In this movie, aesthetics is interwoven with everything that surrounds us and makes us human. Some things, such as the thread of young coming out of old or old being dependent on the young for sustenance, is easily ignored in our daily life’s concerns. Other things are more obvious, such as how we fall in love and cannot control our natures, our bodies. Our bodies control us through chemistry. The protagonist of the film, a young American lost in his life of loss and death, a man named Evan, says “maybe that’s chemical but it is also magic,” and this summarizes the integration done throughout the film, by the end becoming complete.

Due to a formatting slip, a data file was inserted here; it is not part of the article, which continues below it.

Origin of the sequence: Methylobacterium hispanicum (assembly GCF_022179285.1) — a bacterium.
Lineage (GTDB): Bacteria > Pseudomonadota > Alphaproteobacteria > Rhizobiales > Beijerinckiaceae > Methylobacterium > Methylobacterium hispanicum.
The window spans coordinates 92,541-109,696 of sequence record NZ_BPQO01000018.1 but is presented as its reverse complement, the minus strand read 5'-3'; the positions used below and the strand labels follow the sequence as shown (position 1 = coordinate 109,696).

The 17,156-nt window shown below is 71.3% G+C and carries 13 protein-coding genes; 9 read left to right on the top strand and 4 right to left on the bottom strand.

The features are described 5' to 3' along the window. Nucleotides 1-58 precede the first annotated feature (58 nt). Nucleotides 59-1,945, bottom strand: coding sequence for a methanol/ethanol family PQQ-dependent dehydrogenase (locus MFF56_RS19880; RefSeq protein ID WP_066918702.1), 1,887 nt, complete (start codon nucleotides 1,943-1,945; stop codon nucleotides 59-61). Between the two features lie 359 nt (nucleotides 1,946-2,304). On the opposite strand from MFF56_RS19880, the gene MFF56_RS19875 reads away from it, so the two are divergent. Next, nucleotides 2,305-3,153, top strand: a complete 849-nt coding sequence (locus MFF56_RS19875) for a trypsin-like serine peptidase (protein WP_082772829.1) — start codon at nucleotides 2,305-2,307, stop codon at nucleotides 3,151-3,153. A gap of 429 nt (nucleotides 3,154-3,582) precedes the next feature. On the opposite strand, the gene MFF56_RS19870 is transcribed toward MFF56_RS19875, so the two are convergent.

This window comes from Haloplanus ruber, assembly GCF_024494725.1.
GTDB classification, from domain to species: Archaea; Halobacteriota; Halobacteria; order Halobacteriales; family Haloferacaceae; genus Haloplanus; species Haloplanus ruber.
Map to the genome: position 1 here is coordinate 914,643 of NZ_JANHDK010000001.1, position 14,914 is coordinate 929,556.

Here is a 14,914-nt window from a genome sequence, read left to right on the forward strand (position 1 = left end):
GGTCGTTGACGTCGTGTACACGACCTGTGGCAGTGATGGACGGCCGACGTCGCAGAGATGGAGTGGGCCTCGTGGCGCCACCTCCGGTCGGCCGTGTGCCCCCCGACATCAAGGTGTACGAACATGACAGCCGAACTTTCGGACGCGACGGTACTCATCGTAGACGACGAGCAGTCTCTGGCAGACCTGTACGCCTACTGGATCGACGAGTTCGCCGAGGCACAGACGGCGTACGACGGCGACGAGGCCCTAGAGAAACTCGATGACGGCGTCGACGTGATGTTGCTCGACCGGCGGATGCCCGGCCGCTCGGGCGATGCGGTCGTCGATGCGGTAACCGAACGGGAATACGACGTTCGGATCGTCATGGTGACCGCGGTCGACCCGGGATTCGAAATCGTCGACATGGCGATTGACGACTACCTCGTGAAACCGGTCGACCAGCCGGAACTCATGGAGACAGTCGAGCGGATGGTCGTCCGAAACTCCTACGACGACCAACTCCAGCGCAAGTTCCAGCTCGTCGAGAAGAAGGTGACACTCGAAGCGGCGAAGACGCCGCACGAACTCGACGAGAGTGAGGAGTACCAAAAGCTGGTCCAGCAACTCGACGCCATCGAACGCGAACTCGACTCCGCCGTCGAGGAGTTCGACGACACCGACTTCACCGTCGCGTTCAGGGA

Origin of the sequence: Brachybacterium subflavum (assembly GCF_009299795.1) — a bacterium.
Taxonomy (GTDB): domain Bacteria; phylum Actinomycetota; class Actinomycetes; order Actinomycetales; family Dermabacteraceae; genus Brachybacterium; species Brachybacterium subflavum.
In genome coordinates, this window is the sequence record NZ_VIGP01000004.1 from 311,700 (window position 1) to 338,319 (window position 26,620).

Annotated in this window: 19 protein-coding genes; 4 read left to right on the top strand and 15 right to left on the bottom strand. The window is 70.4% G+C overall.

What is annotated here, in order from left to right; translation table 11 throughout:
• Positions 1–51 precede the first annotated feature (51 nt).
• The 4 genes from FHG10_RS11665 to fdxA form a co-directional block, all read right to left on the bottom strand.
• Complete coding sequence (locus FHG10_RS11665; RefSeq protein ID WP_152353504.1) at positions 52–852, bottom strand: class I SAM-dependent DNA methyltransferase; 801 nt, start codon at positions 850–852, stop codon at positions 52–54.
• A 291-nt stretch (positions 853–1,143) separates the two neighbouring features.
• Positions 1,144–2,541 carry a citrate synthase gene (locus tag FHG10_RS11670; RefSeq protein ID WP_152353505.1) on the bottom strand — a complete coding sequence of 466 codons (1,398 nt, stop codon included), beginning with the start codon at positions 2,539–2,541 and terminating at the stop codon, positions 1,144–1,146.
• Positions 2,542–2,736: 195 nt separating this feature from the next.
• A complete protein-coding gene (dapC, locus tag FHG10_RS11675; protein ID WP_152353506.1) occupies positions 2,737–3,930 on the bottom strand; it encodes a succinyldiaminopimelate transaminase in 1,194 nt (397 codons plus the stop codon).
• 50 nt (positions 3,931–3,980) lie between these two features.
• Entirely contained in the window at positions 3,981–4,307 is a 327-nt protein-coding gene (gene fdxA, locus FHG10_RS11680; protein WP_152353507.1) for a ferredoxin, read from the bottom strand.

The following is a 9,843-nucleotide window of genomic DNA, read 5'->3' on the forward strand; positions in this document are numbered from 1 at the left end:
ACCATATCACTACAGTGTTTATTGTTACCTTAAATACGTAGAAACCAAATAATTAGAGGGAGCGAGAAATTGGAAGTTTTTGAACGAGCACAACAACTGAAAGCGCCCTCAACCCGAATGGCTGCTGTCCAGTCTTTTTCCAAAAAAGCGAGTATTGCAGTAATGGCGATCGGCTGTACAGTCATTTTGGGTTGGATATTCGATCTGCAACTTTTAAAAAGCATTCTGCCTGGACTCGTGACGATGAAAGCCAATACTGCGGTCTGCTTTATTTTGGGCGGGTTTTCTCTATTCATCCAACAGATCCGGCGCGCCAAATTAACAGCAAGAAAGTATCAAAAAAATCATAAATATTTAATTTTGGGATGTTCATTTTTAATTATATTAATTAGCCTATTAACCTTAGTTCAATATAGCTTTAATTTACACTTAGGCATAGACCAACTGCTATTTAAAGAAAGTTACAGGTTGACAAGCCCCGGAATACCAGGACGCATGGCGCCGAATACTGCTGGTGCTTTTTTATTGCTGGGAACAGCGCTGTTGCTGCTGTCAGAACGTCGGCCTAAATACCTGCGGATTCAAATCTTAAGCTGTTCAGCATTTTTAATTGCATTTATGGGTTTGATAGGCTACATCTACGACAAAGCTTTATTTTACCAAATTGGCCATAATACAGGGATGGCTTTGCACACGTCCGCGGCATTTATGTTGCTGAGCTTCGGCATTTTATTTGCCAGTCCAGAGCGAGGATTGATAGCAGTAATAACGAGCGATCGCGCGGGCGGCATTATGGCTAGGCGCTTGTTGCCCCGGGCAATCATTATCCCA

Here, aesthetics, emotionally explored in various scenes through the complementation of old and young, pale and bright, rotten and fresh, ugly and beautiful, nightly and daily, natural and human, dying and living, unbounded and small, foreign and familiar, mysterious and real, traditional and scientific, depicts and simultaneously plays the roles of metaphysics (ontologically expressed) and epistemology. By aesthetics a person chooses what’s liked emotionally and individually, by the belief in what’s beautiful, by metaphysics he or she acts in a specific sequence (logic) and by belief in what’s true and what’s ethically right, and by epistemology he or she acquires knowledge in order to be more self-confident in relation to the events in which he or she takes part.